We always encounter this expression: "Friction always opposes the motion". But what does it mean exactly? For example when we push a heavy box and it does not move we consider the friction opposite to the applied force. The second case when the box moves. In this case if we show the displacement by vector X the friction will be a vector opposite to X. Now consider a mass on an rotating horizontal disc. In this case we consider the friction equal to mrw^2 which w is the angular velocity and we consider the friction towards the center of rotation. How can we interpret the expression "friction is opposite to the motion". In the first case we dont have any motion at all. At the third case the displacement vector is different to the friction.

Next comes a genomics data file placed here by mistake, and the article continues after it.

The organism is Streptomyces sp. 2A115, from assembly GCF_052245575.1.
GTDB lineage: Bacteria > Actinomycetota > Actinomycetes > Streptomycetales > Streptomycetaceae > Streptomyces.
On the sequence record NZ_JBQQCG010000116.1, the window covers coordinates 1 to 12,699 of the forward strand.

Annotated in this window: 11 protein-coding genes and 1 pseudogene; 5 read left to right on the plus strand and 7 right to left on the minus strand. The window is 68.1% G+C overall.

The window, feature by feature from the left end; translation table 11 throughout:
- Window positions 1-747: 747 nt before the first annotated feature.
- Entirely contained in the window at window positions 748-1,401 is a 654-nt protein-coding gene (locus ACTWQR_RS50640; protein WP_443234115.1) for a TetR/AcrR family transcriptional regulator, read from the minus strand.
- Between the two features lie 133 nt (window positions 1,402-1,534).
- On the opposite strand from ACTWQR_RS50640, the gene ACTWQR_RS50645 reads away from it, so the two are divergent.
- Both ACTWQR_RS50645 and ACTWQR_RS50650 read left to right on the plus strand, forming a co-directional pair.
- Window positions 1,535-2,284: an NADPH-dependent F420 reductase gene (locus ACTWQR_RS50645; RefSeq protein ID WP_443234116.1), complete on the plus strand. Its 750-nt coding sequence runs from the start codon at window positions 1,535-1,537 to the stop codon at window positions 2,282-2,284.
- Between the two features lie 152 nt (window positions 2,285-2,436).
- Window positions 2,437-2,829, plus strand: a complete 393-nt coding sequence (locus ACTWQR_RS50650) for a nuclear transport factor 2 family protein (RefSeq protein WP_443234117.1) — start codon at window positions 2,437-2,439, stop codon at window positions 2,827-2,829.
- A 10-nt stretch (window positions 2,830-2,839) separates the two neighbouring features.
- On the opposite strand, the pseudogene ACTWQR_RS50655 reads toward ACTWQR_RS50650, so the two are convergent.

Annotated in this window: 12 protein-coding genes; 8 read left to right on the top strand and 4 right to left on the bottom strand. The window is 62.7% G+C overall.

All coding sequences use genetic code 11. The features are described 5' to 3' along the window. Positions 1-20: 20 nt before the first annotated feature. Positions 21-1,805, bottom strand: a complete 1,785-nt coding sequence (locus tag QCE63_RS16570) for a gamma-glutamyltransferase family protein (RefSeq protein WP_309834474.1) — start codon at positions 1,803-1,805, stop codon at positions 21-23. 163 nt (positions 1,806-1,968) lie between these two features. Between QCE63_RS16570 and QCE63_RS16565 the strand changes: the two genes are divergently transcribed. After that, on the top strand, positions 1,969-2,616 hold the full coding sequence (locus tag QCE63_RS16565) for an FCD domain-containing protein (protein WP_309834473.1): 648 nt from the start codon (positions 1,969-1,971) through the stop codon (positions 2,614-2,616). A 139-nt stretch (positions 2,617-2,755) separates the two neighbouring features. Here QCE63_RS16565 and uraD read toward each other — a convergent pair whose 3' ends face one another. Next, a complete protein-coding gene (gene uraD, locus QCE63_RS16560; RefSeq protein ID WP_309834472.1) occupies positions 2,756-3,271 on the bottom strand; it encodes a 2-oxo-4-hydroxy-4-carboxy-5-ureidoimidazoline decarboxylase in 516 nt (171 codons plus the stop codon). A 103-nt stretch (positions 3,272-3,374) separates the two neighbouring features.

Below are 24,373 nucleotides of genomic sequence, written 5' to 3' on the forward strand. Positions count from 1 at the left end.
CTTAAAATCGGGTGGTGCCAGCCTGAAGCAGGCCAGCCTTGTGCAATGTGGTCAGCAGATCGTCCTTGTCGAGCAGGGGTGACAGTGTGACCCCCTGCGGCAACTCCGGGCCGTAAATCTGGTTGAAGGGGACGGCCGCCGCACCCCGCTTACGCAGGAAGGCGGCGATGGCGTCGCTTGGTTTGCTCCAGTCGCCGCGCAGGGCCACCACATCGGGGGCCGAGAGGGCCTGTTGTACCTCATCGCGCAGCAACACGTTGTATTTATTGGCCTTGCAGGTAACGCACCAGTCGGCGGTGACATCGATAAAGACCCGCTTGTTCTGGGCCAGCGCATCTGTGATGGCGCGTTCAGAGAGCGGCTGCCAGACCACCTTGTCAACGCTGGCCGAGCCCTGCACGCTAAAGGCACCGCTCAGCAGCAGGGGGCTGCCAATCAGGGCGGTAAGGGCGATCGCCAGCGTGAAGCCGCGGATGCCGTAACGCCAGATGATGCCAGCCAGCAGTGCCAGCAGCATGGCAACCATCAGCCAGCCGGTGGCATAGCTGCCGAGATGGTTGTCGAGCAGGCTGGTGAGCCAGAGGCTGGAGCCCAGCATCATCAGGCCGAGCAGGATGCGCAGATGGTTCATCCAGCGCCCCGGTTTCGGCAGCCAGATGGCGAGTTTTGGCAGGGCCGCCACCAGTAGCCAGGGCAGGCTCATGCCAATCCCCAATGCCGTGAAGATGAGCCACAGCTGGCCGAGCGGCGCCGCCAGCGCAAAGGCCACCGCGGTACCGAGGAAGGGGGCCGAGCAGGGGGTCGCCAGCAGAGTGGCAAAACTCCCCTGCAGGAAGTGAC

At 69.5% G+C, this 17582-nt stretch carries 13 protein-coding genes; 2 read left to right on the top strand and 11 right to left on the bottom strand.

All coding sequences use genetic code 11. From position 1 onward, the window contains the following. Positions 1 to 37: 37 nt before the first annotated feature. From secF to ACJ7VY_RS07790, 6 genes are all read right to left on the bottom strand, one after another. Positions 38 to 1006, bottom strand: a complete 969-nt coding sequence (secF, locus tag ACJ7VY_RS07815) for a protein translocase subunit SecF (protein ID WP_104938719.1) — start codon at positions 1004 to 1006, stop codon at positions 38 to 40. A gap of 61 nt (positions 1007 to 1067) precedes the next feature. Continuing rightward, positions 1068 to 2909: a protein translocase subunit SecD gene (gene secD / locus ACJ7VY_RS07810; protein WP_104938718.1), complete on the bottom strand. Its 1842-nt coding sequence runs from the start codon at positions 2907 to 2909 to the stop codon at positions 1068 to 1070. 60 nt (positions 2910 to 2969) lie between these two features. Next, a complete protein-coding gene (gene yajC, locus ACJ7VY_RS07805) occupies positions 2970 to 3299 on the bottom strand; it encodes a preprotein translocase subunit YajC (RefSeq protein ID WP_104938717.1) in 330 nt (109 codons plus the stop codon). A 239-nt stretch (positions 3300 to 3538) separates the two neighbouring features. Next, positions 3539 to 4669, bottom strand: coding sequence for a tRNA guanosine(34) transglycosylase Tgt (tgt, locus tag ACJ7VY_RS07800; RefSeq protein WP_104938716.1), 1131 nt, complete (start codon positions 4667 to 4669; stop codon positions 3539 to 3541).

What is the quantitative meaning of "motion"? Can we consider it the displacement vector?
Can you explain this?
The Attempt at a Solution